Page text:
“Dreams”, 2016, Damien Moreau. Image courtesy of the artist.
Dreams is a film you directed with artist Manuel Solano. Could you tell us the story behind this collaboration?
I met Manuel soon after I moved to Mexico City a few years ago. This short form video documents Solano’s first steps into the salty waters of the Pacific ocean after the loss of his sight, due to health complications incurred by the AIDS virus, while he recounts the events that brought him there. I knew he hadn’t been to the ocean since losing his sight and wanted to create a piece that would allow people to connect with his experience even if they could not directly relate to it.
Who is the target audience you hope to reach by capturing this unique experience?
Like all my work Dreams is intended for any audience. Generally my films ask people to question their identity and sexuality, objectively and subjectively, anyone can do this. In this particular film the audience is directed to sympathize or empathize with Manuel’s monologue. Although the viewer is positioned to listen and watch Solano’s personal experience manifest on the screen, one can’t help but identify with his expression and desire to connect with others through his story, his life. Our greatest search, the search for ‘self’, is ultimately discovered in the vulnerability and joy of others.
What do you hope people take away after viewing Dreams?
I hope that people cultivate an awareness about themselves, others and the world which they inhabit; maybe even feel inspired to share that awareness in expressions of love and compassion.
How has the city of San Francisco reacted to your work?
San Francisco found me at a crucial time of personal discovery and self-acceptance. The city, history, culture and people presented a place to experiment and play with ideas of self and identity. It was in SF that I met Kelly Lovemonster who taught me the importance of community, by generously sharing his with me, and who has since influenced me in many ways as a friend and collaborator. Without such a diverse, complex and loving place my exploration and play might have been suppressed. I’m forever grateful to the kindness, support and positivity San Francisco has provided me.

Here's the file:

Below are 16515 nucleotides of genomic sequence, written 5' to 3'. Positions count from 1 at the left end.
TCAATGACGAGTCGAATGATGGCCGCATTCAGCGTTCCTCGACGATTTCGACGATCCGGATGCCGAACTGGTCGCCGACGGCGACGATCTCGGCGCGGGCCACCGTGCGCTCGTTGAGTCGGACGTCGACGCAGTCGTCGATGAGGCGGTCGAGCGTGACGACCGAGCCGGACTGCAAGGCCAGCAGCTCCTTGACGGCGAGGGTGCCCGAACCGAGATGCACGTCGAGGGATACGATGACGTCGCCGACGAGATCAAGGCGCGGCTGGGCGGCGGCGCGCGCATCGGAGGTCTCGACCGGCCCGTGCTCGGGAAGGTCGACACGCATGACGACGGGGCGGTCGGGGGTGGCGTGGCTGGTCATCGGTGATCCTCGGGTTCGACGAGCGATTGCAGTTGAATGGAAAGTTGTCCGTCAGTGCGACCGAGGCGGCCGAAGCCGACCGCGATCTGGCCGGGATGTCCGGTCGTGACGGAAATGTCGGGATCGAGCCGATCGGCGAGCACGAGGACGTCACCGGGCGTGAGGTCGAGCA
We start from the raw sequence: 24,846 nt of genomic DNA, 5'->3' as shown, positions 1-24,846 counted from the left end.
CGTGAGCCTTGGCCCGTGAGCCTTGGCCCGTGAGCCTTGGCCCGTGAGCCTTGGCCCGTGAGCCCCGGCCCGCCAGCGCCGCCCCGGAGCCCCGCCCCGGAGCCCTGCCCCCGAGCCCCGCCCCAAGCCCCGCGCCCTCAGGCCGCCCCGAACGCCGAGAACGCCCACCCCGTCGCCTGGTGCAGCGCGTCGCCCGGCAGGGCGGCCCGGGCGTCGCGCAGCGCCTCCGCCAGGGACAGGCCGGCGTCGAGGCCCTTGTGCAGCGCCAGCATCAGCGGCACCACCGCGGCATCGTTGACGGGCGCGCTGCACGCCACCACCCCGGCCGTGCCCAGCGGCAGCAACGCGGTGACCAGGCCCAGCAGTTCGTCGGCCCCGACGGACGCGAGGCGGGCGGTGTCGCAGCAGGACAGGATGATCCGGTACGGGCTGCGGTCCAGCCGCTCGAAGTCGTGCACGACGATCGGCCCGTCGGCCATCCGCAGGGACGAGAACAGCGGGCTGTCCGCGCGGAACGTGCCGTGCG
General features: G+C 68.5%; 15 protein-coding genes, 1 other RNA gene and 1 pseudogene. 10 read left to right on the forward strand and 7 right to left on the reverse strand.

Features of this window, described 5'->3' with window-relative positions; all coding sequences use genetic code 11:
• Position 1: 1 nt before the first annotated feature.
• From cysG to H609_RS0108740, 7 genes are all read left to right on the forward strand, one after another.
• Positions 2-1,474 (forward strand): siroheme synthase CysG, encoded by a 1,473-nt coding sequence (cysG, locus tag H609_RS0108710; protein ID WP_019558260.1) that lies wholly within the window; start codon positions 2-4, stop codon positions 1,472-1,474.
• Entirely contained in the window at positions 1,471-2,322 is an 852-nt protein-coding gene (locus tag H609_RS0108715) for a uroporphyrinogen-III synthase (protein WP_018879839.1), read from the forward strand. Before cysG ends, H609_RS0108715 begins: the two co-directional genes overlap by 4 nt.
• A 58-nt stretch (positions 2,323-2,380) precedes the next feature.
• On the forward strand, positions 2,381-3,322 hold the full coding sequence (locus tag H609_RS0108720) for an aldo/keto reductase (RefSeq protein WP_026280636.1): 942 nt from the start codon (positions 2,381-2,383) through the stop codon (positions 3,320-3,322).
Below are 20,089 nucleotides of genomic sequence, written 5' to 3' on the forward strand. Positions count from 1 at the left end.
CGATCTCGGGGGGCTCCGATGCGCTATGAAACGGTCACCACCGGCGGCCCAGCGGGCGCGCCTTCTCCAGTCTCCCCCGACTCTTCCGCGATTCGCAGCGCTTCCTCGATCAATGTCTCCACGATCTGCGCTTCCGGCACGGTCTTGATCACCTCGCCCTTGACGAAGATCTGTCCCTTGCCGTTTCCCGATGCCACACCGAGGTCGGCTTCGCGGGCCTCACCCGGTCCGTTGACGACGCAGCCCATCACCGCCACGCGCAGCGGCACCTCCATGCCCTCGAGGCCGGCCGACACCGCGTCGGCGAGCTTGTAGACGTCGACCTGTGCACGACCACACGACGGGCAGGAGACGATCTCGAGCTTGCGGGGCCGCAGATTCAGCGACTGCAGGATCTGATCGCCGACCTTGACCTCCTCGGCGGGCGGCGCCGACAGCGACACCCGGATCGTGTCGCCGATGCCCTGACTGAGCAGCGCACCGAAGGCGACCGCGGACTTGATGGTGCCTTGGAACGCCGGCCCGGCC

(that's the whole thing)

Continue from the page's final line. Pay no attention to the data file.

What lies on the future radar for you as an artist?
My focus now is to publicly raise enough money ($12,000) to finish my first feature film ‘Lust For Life’ – about a vampire exploring the existential dilemma of life as they yearn to find connection on the other side of death. I hope to have the money raised by mid-2017 and a release to follow shortly thereafter.
Beyond that, I’ve been writing a dramatic feature film about a future queer utopia which emerges out of the inevitable demise of the US government/nation caused by racial and political friction. The end is only the beginning in this story, as my goal here is to empower the audience, on and off screen, by envisioning a global community founded on the failures of the past and the optimistic possibility (fantasy) of our future by daring to imagine that our real strength as human beings exists in joy and unity.
About Damien Moreau:
Damien Moreau has traveled extensively and lived on the East and West coasts, Netherlands and Mexico City. He is a filmmaker and photographer whose work explores intimacy, queer bodies and identity. His focus on sex reflects his belief in the important emotional and spiritual expression sex enables and its libratory potential through experiences of jouissance.
Moreau began his career as a pornographic model and soon became interested in directing in order to create and explore his own ideas about fantasy and desire. His recent work, including the upcoming film Lust for Life, examines themes of freedom, utopianism, queer community and asociality. Turning to genres of science fiction and fantasy, Moreau continues to investigate how joy might be located and experienced in this world and one that pushes the limits of the imagination.
About the Interviewer:
Tara Chandi is SOMArts’ Communications & Gallery Events Intern. She is pursuing a Master’s in Interaction Design at the California College of the Arts. Her work is focused on designing for sustainable solutions and systemic change.